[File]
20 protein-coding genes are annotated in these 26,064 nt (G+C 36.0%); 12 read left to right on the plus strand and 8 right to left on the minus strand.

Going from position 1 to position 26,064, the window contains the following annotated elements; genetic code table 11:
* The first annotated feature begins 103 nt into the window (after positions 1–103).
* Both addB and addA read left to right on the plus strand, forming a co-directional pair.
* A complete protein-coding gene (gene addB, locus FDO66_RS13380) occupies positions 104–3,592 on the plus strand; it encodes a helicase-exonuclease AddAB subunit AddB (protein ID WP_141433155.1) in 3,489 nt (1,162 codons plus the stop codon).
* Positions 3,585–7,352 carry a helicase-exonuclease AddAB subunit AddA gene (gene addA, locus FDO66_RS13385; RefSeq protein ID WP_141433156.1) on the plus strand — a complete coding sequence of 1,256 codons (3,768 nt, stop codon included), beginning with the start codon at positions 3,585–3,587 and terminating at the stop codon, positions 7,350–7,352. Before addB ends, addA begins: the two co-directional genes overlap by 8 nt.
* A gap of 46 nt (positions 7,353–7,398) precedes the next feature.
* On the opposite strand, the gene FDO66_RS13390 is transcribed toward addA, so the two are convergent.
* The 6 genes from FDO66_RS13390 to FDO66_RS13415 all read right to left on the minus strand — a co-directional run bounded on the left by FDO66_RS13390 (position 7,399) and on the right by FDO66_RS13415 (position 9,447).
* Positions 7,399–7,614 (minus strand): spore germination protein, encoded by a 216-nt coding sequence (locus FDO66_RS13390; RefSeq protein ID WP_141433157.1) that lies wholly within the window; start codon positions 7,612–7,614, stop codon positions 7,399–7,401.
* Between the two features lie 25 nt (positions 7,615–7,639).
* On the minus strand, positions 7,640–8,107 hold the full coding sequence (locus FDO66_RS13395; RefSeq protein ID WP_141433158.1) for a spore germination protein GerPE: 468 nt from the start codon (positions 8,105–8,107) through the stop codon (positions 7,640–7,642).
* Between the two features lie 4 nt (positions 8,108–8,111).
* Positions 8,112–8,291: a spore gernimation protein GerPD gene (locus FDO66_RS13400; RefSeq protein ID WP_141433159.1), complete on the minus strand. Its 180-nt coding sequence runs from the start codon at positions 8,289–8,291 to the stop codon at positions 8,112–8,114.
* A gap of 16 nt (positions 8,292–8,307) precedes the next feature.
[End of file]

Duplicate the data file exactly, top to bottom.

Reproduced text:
20 protein-coding genes are annotated in these 26,064 nt (G+C 36.0%); 12 read left to right on the plus strand and 8 right to left on the minus strand.

Going from position 1 to position 26,064, the window contains the following annotated elements; genetic code table 11:
* The first annotated feature begins 103 nt into the window (after positions 1–103).
* Both addB and addA read left to right on the plus strand, forming a co-directional pair.
* A complete protein-coding gene (gene addB, locus FDO66_RS13380) occupies positions 104–3,592 on the plus strand; it encodes a helicase-exonuclease AddAB subunit AddB (protein ID WP_141433155.1) in 3,489 nt (1,162 codons plus the stop codon).
* Positions 3,585–7,352 carry a helicase-exonuclease AddAB subunit AddA gene (gene addA, locus FDO66_RS13385; RefSeq protein ID WP_141433156.1) on the plus strand — a complete coding sequence of 1,256 codons (3,768 nt, stop codon included), beginning with the start codon at positions 3,585–3,587 and terminating at the stop codon, positions 7,350–7,352. Before addB ends, addA begins: the two co-directional genes overlap by 8 nt.
* A gap of 46 nt (positions 7,353–7,398) precedes the next feature.
* On the opposite strand, the gene FDO66_RS13390 is transcribed toward addA, so the two are convergent.
* The 6 genes from FDO66_RS13390 to FDO66_RS13415 all read right to left on the minus strand — a co-directional run bounded on the left by FDO66_RS13390 (position 7,399) and on the right by FDO66_RS13415 (position 9,447).
* Positions 7,399–7,614 (minus strand): spore germination protein, encoded by a 216-nt coding sequence (locus FDO66_RS13390; RefSeq protein ID WP_141433157.1) that lies wholly within the window; start codon positions 7,612–7,614, stop codon positions 7,399–7,401.
* Between the two features lie 25 nt (positions 7,615–7,639).
* On the minus strand, positions 7,640–8,107 hold the full coding sequence (locus FDO66_RS13395; RefSeq protein ID WP_141433158.1) for a spore germination protein GerPE: 468 nt from the start codon (positions 8,105–8,107) through the stop codon (positions 7,640–7,642).
* Between the two features lie 4 nt (positions 8,108–8,111).
* Positions 8,112–8,291: a spore gernimation protein GerPD gene (locus FDO66_RS13400; RefSeq protein ID WP_141433159.1), complete on the minus strand. Its 180-nt coding sequence runs from the start codon at positions 8,289–8,291 to the stop codon at positions 8,112–8,114.
* A gap of 16 nt (positions 8,292–8,307) precedes the next feature.